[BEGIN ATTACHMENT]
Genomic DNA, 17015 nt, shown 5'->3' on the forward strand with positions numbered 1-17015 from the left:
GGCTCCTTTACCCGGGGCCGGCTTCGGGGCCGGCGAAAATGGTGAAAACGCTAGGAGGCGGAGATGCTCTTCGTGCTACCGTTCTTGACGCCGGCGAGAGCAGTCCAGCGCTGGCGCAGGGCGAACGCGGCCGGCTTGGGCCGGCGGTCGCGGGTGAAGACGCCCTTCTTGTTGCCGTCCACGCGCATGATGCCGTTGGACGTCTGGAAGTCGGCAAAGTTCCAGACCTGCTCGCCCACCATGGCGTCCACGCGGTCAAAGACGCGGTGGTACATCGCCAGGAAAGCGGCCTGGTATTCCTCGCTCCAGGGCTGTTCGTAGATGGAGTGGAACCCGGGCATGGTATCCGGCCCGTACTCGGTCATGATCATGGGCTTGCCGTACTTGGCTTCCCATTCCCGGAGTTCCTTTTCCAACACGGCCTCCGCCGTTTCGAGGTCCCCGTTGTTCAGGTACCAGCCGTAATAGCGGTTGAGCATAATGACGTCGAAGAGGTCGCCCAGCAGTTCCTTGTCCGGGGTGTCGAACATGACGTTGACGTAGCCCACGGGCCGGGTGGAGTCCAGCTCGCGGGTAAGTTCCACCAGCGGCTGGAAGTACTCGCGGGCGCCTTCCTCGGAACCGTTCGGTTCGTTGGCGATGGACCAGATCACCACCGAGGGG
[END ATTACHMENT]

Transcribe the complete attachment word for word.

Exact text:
Genomic DNA, 17015 nt, shown 5'->3' on the forward strand with positions numbered 1-17015 from the left:
GGCTCCTTTACCCGGGGCCGGCTTCGGGGCCGGCGAAAATGGTGAAAACGCTAGGAGGCGGAGATGCTCTTCGTGCTACCGTTCTTGACGCCGGCGAGAGCAGTCCAGCGCTGGCGCAGGGCGAACGCGGCCGGCTTGGGCCGGCGGTCGCGGGTGAAGACGCCCTTCTTGTTGCCGTCCACGCGCATGATGCCGTTGGACGTCTGGAAGTCGGCAAAGTTCCAGACCTGCTCGCCCACCATGGCGTCCACGCGGTCAAAGACGCGGTGGTACATCGCCAGGAAAGCGGCCTGGTATTCCTCGCTCCAGGGCTGTTCGTAGATGGAGTGGAACCCGGGCATGGTATCCGGCCCGTACTCGGTCATGATCATGGGCTTGCCGTACTTGGCTTCCCATTCCCGGAGTTCCTTTTCCAACACGGCCTCCGCCGTTTCGAGGTCCCCGTTGTTCAGGTACCAGCCGTAATAGCGGTTGAGCATAATGACGTCGAAGAGGTCGCCCAGCAGTTCCTTGTCCGGGGTGTCGAACATGACGTTGACGTAGCCCACGGGCCGGGTGGAGTCCAGCTCGCGGGTAAGTTCCACCAGCGGCTGGAAGTACTCGCGGGCGCCTTCCTCGGAACCGTTCGGTTCGTTGGCGATGGACCAGATCACCACCGAGGGG